This January, controversy flared around a company that promised to give mahjong a “refresh”—eliminating the Chinese characters typically found on game tiles and adding new designs like bubbles and flour sacks. The sets’ prices ($325 to $425) combined with the identity of the company’s founders (three white women) infuriated many people. This was just the latest in a long history of white women’s complex relationship with mahjong. Historian Annelise Heinz explains how the story began.
Heinz writes that travelers first brought mahjong to the United States in the early 1920s. It was an instant hit among white Americans, who bought hundreds of thousands of game sets. While the game had connections to a masculine gambling culture in China, white people in the U.S. soon came to think of it as a game for women. This was partly a result of the growing view of women as consumers, and partly a reflection of the common American view of Asian cultures—and Asian men—as feminine.
Heinz describes a 1922 “high-profile philanthropic mahjong party” put on by elite white women in Los Angeles. Local newspapers ran photos of the participants in beaded headdresses and silk robes. One reported that the attendees were “determined to be desperately Chinese in action and dress”—either buying embroidered robes for the occasion or just wearing their husbands’ pajamas to create the suggestion of loose silk pants. Similar things were happening among middle- and upper-class white women in cities around the U.S. Mahjong provided an outlet for them to try out “exotic” sexy outfits and behavior.
White women’s interest in the game irked some cultural critics. Social reformer Miriam Van Waters warned that juvenile delinquency was on the rise because mothers were too absorbed in mahjong and bridge.
Heinz notes that mahjong is a modern game. It evolved around Shanghai in the nineteenth century and began spreading to other Chinese cities by the early 1900s. But, in the U.S., marketers portrayed it as an ancient tradition. Advertisers used images of mandarins, courtesans, and Confucius, creating an exotic image far from common degrading media stereotypes of Chinese-American laborers and laundry workers.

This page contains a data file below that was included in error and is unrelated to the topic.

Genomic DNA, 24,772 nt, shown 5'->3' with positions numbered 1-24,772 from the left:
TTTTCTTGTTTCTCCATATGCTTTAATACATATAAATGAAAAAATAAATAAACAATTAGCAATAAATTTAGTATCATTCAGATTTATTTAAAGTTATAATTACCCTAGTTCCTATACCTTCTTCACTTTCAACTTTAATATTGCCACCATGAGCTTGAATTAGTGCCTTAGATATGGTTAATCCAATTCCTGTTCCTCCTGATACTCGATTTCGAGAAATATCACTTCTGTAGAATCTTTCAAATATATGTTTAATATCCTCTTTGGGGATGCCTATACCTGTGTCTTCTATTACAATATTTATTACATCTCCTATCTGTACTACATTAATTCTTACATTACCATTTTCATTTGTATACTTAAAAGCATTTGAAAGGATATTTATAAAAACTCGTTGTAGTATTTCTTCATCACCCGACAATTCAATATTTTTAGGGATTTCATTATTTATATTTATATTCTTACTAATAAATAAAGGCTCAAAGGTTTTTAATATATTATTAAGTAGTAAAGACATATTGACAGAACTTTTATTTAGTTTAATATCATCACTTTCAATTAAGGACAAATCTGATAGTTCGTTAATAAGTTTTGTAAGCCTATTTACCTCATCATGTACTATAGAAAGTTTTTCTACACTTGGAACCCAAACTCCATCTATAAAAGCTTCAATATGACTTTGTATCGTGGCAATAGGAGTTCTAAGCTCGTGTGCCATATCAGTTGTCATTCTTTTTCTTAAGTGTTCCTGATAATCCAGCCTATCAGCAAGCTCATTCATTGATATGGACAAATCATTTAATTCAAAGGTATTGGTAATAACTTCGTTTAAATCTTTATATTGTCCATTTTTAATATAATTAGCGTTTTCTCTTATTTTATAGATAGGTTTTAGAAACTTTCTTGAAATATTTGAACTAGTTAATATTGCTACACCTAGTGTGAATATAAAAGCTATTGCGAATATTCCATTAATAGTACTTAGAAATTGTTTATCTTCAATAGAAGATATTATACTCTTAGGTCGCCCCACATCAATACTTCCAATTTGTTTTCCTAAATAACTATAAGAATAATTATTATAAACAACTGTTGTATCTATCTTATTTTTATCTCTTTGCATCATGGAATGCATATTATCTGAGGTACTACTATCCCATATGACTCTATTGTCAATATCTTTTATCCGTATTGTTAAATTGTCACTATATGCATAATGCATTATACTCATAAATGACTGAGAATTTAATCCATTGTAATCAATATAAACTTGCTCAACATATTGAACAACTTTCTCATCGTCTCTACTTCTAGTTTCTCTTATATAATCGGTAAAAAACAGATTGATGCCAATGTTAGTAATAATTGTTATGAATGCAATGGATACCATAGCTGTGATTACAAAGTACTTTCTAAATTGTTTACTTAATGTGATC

The mahjong craze represented an opportunity for some Chinese-American young adults. Prejudice kept them from jobs that were open to their white counterparts, but many found work teaching mahjong. These were mostly second-generation Americans who had not grown up playing the game. (Many of their families came from rural places in China where mahjong arrived around the same time it got to the U.S.) But their racial identity allowed them to claim an “authentic” authority to explain the game.
The game’s popularity grew within Chinese-American communities through the 1930s, and it also eventually became popular with Jewish women. But the broad overall mahjong craze in white America faded by the 1930s. Heinz suggests that may be because it had served its purpose.
“Mahjong’s edginess, its attractive flirtation with imagined dangers, and its exotic performativity helped Americans transition through profoundly consequential social change during the Jazz Age,” she writes.